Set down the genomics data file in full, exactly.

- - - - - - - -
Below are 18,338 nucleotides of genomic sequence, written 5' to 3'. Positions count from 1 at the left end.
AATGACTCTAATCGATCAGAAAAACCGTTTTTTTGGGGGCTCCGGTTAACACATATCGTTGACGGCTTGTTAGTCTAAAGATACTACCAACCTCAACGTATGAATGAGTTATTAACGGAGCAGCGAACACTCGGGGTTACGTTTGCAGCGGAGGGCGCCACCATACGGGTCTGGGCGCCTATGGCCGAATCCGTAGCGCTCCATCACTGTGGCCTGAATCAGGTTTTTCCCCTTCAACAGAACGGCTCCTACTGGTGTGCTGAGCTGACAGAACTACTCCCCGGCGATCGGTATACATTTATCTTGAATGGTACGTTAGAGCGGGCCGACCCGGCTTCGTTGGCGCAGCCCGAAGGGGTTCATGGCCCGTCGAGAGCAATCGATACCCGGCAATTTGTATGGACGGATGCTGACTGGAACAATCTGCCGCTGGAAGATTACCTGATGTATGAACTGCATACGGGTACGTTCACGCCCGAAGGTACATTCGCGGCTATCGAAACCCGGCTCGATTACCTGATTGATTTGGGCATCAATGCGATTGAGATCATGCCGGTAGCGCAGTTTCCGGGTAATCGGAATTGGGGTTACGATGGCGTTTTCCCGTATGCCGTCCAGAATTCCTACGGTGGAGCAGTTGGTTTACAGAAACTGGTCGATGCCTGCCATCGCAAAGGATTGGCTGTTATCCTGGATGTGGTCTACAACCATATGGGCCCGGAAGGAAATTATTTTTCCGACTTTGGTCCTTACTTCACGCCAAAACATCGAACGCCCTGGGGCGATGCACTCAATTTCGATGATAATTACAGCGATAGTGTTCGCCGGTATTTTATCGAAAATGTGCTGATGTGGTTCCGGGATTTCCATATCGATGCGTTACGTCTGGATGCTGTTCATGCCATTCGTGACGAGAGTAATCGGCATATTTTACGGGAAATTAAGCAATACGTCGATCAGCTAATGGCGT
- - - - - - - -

Below are 18,338 nucleotides of genomic sequence, written 5' to 3'. Positions count from 1 at the left end.
AATGACTCTAATCGATCAGAAAAACCGTTTTTTTGGGGGCTCCGGTTAACACATATCGTTGACGGCTTGTTAGTCTAAAGATACTACCAACCTCAACGTATGAATGAGTTATTAACGGAGCAGCGAACACTCGGGGTTACGTTTGCAGCGGAGGGCGCCACCATACGGGTCTGGGCGCCTATGGCCGAATCCGTAGCGCTCCATCACTGTGGCCTGAATCAGGTTTTTCCCCTTCAACAGAACGGCTCCTACTGGTGTGCTGAGCTGACAGAACTACTCCCCGGCGATCGGTATACATTTATCTTGAATGGTACGTTAGAGCGGGCCGACCCGGCTTCGTTGGCGCAGCCCGAAGGGGTTCATGGCCCGTCGAGAGCAATCGATACCCGGCAATTTGTATGGACGGATGCTGACTGGAACAATCTGCCGCTGGAAGATTACCTGATGTATGAACTGCATACGGGTACGTTCACGCCCGAAGGTACATTCGCGGCTATCGAAACCCGGCTCGATTACCTGATTGATTTGGGCATCAATGCGATTGAGATCATGCCGGTAGCGCAGTTTCCGGGTAATCGGAATTGGGGTTACGATGGCGTTTTCCCGTATGCCGTCCAGAATTCCTACGGTGGAGCAGTTGGTTTACAGAAACTGGTCGATGCCTGCCATCGCAAAGGATTGGCTGTTATCCTGGATGTGGTCTACAACCATATGGGCCCGGAAGGAAATTATTTTTCCGACTTTGGTCCTTACTTCACGCCAAAACATCGAACGCCCTGGGGCGATGCACTCAATTTCGATGATAATTACAGCGATAGTGTTCGCCGGTATTTTATCGAAAATGTGCTGATGTGGTTCCGGGATTTCCATATCGATGCGTTACGTCTGGATGCTGTTCATGCCATTCGTGACGAGAGTAATCGGCATATTTTACGGGAAATTAAGCAATACGTCGATCAGCTAATGGCGT